Biomechanical response corridors are necessary to evaluate the performance (e.g., biofidelity) of dummies. In side impacts, while corridors are available for the mid-size male, data applicable to the small size female are not reported. Because the small female anthropometry is gaining increasing worldwide attention, this study was undertaken to develop corridors. Sled tests were conducted using post mortem human subjects at a velocity of 6.7 m/s. Three chestbands were used to compute deflection-time histories at the axilla, xyphoid process, and tenth rib levels. Triaxial accelerometers were fixed to the upper and lower spine and sacrum to record acceleration-time histories. Specimens contacted the load wall with varying initial conditions (rigid and padded; flat wall and offset) from which impact forces to the thoracic, abdominal, and pelvic regions were obtained using load cell data. Adopting signal processing and mass scaling methods, corridors were derived for forces, accelerations, and chest deflections at three levels for all initial conditions. All time history corridors were expressed as mean plus/minus one standard deviation. Effects of using gender-specific tests for the derivation of corridors are discussed. These results will assist in the assessment of anthropomorphic test devices with small female anthropometry.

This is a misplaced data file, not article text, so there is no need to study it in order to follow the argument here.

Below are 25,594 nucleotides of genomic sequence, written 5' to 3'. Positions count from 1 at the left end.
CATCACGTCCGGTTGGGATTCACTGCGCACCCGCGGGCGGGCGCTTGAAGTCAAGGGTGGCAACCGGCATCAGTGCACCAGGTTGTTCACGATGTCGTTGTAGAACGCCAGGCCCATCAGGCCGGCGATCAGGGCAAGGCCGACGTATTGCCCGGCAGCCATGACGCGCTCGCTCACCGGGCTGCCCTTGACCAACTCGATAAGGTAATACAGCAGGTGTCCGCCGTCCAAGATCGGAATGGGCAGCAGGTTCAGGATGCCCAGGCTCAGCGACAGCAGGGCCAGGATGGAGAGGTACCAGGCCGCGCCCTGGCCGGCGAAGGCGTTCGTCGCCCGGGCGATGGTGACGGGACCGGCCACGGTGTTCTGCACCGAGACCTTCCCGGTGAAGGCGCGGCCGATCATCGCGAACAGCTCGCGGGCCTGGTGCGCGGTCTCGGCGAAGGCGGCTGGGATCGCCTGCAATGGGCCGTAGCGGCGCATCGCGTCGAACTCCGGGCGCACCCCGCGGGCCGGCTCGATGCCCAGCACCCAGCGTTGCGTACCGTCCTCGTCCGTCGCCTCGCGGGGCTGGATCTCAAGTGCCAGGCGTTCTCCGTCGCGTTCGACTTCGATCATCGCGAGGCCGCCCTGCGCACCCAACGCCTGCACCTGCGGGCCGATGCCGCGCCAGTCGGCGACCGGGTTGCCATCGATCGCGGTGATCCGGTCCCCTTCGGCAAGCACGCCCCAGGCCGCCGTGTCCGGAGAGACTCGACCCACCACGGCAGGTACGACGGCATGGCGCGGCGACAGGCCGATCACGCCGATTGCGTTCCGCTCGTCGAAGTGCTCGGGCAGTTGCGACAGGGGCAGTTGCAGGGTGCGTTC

Keywords: Biomechanics; corridors; side impact; sled tests; injury metrics